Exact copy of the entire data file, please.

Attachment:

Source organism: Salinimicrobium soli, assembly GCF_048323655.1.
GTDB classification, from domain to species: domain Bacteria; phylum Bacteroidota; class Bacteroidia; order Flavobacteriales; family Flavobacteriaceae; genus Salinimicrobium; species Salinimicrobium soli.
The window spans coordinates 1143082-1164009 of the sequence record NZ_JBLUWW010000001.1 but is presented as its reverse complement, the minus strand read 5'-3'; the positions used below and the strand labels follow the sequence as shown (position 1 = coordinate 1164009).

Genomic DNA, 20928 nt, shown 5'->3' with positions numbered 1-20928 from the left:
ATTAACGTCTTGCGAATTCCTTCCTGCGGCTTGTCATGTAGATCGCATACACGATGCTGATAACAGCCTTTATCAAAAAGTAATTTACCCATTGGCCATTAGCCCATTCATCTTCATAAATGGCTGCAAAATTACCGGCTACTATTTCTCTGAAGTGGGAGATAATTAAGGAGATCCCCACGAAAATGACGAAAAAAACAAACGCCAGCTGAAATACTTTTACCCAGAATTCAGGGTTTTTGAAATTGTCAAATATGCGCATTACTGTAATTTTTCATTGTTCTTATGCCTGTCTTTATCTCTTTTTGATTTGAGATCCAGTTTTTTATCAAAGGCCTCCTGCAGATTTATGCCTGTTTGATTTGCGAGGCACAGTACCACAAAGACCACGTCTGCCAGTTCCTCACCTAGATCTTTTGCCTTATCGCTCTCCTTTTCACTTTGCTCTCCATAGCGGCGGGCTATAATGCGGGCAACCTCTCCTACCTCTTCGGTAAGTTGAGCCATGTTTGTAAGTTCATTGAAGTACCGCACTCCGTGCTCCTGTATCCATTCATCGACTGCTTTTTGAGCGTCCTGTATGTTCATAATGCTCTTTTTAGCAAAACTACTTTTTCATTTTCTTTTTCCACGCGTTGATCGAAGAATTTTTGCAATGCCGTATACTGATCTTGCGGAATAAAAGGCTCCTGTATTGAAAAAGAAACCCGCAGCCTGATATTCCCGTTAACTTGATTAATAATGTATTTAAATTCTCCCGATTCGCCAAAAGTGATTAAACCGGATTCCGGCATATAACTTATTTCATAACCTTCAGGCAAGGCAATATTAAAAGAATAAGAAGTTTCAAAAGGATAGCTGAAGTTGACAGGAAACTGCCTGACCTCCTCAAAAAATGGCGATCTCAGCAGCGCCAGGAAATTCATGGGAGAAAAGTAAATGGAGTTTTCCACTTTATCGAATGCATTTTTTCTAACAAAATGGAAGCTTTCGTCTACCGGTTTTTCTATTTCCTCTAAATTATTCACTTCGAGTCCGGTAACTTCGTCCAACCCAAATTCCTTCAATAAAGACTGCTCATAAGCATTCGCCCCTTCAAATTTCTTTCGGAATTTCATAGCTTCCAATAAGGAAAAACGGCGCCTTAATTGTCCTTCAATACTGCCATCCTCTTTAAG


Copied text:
Source organism: Salinimicrobium soli, assembly GCF_048323655.1.
GTDB classification, from domain to species: domain Bacteria; phylum Bacteroidota; class Bacteroidia; order Flavobacteriales; family Flavobacteriaceae; genus Salinimicrobium; species Salinimicrobium soli.
The window spans coordinates 1143082-1164009 of the sequence record NZ_JBLUWW010000001.1 but is presented as its reverse complement, the minus strand read 5'-3'; the positions used below and the strand labels follow the sequence as shown (position 1 = coordinate 1164009).

Genomic DNA, 20928 nt, shown 5'->3' with positions numbered 1-20928 from the left:
ATTAACGTCTTGCGAATTCCTTCCTGCGGCTTGTCATGTAGATCGCATACACGATGCTGATAACAGCCTTTATCAAAAAGTAATTTACCCATTGGCCATTAGCCCATTCATCTTCATAAATGGCTGCAAAATTACCGGCTACTATTTCTCTGAAGTGGGAGATAATTAAGGAGATCCCCACGAAAATGACGAAAAAAACAAACGCCAGCTGAAATACTTTTACCCAGAATTCAGGGTTTTTGAAATTGTCAAATATGCGCATTACTGTAATTTTTCATTGTTCTTATGCCTGTCTTTATCTCTTTTTGATTTGAGATCCAGTTTTTTATCAAAGGCCTCCTGCAGATTTATGCCTGTTTGATTTGCGAGGCACAGTACCACAAAGACCACGTCTGCCAGTTCCTCACCTAGATCTTTTGCCTTATCGCTCTCCTTTTCACTTTGCTCTCCATAGCGGCGGGCTATAATGCGGGCAACCTCTCCTACCTCTTCGGTAAGTTGAGCCATGTTTGTAAGTTCATTGAAGTACCGCACTCCGTGCTCCTGTATCCATTCATCGACTGCTTTTTGAGCGTCCTGTATGTTCATAATGCTCTTTTTAGCAAAACTACTTTTTCATTTTCTTTTTCCACGCGTTGATCGAAGAATTTTTGCAATGCCGTATACTGATCTTGCGGAATAAAAGGCTCCTGTATTGAAAAAGAAACCCGCAGCCTGATATTCCCGTTAACTTGATTAATAATGTATTTAAATTCTCCCGATTCGCCAAAAGTGATTAAACCGGATTCCGGCATATAACTTATTTCATAACCTTCAGGCAAGGCAATATTAAAAGAATAAGAAGTTTCAAAAGGATAGCTGAAGTTGACAGGAAACTGCCTGACCTCCTCAAAAAATGGCGATCTCAGCAGCGCCAGGAAATTCATGGGAGAAAAGTAAATGGAGTTTTCCACTTTATCGAATGCATTTTTTCTAACAAAATGGAAGCTTTCGTCTACCGGTTTTTCTATTTCCTCTAAATTATTCACTTCGAGTCCGGTAACTTCGTCCAACCCAAATTCCTTCAATAAAGACTGCTCATAAGCATTCGCCCCTTCAAATTTCTTTCGGAATTTCATAGCTTCCAATAAGGAAAAACGGCGCCTTAATTGTCCTTCAATACTGCCATCCTCTTTAAG